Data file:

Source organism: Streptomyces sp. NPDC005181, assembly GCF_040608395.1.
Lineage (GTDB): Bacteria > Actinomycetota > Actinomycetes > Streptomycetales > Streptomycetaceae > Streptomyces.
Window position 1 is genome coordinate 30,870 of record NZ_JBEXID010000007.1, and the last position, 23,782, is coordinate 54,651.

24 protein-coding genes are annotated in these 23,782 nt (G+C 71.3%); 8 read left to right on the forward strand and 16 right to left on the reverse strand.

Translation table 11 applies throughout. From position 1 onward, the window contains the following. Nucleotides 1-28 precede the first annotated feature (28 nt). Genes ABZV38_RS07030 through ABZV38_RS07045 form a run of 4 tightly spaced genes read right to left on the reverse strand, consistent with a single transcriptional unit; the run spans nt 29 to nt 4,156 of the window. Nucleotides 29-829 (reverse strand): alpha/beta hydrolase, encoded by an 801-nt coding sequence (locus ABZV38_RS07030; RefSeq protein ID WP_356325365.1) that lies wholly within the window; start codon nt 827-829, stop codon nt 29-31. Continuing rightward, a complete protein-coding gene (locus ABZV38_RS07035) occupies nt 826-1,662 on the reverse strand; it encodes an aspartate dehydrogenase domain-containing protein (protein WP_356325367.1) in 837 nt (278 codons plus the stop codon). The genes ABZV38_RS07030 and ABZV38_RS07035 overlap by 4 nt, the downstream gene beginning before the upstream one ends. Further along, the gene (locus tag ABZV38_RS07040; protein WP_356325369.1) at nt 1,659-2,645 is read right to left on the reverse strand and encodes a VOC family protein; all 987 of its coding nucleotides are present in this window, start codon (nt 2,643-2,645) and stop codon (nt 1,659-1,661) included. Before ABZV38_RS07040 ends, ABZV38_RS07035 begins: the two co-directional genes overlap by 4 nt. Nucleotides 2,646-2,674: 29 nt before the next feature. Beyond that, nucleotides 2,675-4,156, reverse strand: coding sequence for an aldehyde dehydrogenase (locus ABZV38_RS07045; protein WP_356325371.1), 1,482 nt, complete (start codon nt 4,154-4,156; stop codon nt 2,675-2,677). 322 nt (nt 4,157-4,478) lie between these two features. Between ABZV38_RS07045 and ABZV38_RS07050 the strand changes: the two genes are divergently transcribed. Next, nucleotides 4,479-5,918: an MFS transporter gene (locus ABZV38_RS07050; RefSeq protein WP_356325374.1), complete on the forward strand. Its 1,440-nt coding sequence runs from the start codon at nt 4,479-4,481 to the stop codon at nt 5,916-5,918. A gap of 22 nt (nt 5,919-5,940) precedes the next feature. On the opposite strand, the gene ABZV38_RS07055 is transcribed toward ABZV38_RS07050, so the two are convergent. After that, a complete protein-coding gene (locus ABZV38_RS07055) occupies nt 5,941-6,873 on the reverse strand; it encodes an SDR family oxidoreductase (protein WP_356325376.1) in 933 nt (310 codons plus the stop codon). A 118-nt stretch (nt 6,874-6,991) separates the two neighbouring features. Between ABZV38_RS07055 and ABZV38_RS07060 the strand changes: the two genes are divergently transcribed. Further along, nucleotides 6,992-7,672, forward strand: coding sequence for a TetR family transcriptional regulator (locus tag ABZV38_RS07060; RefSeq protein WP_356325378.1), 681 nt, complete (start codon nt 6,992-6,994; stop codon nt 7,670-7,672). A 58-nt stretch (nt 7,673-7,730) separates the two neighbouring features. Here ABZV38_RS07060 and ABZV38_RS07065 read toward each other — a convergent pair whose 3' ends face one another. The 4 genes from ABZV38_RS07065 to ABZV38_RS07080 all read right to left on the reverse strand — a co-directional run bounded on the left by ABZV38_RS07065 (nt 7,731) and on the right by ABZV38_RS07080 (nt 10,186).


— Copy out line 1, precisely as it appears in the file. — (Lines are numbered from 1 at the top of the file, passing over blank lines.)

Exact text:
Source organism: Streptomyces sp. NPDC005181, assembly GCF_040608395.1.